Special Feature – Running With Power
Whilst the Forerunner 645 has compatibility for Garmin Running Power, the new Forerunner 245 does NOT have this capability. Those of you looking to run with power are left with STRYD as the only practical choice. Perhaps not a bad thing, in my opinion, although it’s possible Garmin may release a competing product to STRYD later in 2019.
A running power meter is a proxy for effort. Theoretically at least, your best possible effort will come from an evenly paced run with equal efforts uphill and downhill.
But you need more kit to take advantage of this.
If you are intrigued to know more, the STRYD Bible should answer a lot of your questions.
Special Features – Firstbeat – Physiology Insights
There are LOTS of Firstbeat metrics in the Forerunner 245. In fact 11, although initially more than that were announced. Firstbeat stuff tends to be a polarising feature set – you either love them and buy a watch partly because of them or loathe them, say ‘Tut’ loudly and stick with your current watch. 😉
Here’s a quick one-liner for each with a link to lots of detail in a separate post.
- VO2max – A good measure of your true fitness. t doesn’t take into account running economy and the 245 values seem to vary more than the real VO2max would and probably reflect the equivalent VO2max of your last performance rather than your current capability. Nevertheless, your VO2max trend should be upwards as you train more.
- Training Effect Aerobic – See this as the impact on your ability to metabolise fat as an energy source
- Training Effect AnAerobic – See this as the impact on your VO2max
- Training Load – See this as the cumulative stress of all your training
- Training Status – See this as your cumulative sports stress and rest put into the perspective of the phase of your training plan
- Recovery Time Advisor – Number of hours to wait until you next train HARD
- Race Time Predictor – Predicts your race times with ideal training
- Body Resources – See this as your readiness to take on the rigours of life, based on HRV
- All-day stress & recovery – See this as a sort-of log of your body resources throughout the day
- Real-Time Performance Condition – An index showing your ability to perform.
- Calories burned – hey, you know what this is
Read more about all of those here at this link.
Special Feature – PulseOx
If you don’t know exactly what SpO2 is already, then it almost certainly will be of no use to you whatsoever. Jump to the next section.
PulseOx/SpO2 is totally different to Moxy/Humon Hex. Don’t worry about it
OK – it’s blood oxygen monitoring which has medical applications as well as applications for determining the degree of acclimatisation for high-altitude climbers. If you are fit and healthy, SpO2 should not normally be below 95% and probably not below 97%.
Garmin 245 Review Tip: disable the feature and forget it ever existed. Or enable it and watch the battery lose power before your very eyes. Your call 😉
Garmin Connect – App & Platform
Garmin’s app and online platform are one of the better sport and activity offerings. I like Fitbit’s and Polar’s too.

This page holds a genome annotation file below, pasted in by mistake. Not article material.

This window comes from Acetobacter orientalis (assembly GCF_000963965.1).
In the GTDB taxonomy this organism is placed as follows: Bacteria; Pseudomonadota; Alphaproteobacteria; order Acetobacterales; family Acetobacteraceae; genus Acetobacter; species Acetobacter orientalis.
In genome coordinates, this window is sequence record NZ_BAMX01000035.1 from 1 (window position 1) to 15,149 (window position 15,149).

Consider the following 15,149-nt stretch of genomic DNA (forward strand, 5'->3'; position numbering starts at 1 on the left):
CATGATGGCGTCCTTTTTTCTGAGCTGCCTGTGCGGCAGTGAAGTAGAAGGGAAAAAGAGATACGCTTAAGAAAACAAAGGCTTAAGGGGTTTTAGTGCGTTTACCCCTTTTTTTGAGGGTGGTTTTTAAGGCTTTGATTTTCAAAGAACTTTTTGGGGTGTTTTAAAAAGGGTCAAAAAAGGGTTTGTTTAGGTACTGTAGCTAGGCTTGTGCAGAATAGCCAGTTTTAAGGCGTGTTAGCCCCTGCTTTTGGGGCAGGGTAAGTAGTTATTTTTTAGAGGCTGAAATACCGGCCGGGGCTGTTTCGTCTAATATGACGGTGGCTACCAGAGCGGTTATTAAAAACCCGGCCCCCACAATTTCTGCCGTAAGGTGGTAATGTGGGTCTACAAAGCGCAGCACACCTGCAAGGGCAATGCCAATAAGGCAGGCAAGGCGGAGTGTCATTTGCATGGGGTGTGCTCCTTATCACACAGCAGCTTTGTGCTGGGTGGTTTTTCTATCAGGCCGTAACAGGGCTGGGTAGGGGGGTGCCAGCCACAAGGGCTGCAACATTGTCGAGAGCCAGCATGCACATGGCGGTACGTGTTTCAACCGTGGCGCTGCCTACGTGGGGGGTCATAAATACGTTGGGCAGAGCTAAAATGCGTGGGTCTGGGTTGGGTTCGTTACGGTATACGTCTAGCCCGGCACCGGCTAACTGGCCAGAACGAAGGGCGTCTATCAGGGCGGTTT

The Garmin Connect app is comprehensive covering; sleep, steps, sports, day views, trends, and physiological stuff. It’s all there and more besides. There is SO MUCH data in the app that sometimes it’s not always so intuitive to know where to look to find the information you need. But it is there. Somewhere.
All your data is sync’d to Garmin Connect online and the same sort of thing is available on that platform as on the watch. And it’s all free.
Here are several screenshots of the app from a few months back, including one of my GPS accuracy test route. More on that later.
Those of you who have more than one Garmin device will notice that your physiological recordings are starting to be synchronised across the Garmin ecosystem using Physio TrueUp on supported devices – of which the 245 / 245M is one.
There are many aspects of the Forerunner 245 that will be accurate to varying degrees. For example, steps & 24×7 heart rate will be accurate enough for the purposes that the data is put towards and Garmin’s sleep analyses are well-intentioned.
I’m assuming that most people thinking of buying the 245 do not have a NEED for accurate elevation. If you do then you need to get a different device.
So that leaves us needing to look at the accuracy of GNSS/GPS/GLONASS/GALILEO and heart rate in sport. These are two crucial aspects as the former, combined with accelerometer movements, determines your running pace and cadence. Whereas the latter, heart rate, is super-important as it is one of the KEY inputs for all the Firstbeat functions as well, of course, as the key metric for those of you who want to train by HR. These two measures are VERY important to me and my training, if they are not accurate then I might as well forget the tech and use a stopwatch…actually I used to do that and I was faster in those days! There’s a moral there somewhere.
I’m going to focus mostly on running heart rate and running GPS. Those are the two hardest areas to get right, although cycling HR can be very tricky on bumpy roads and when using weights in gym work.
Heart Rate Accuracy + Functions
So far, I am generally happy with the accuracy and functionality of the ELEVATE sensor on the Forerunner 245 which seems BETTER than the iterations on the Forerunner 235 and 935. Resting HR is good, pairing to ANT+/BLE chest straps is good, broadcasting the oHR seems good, running and cycling performance is OK to very good (variable).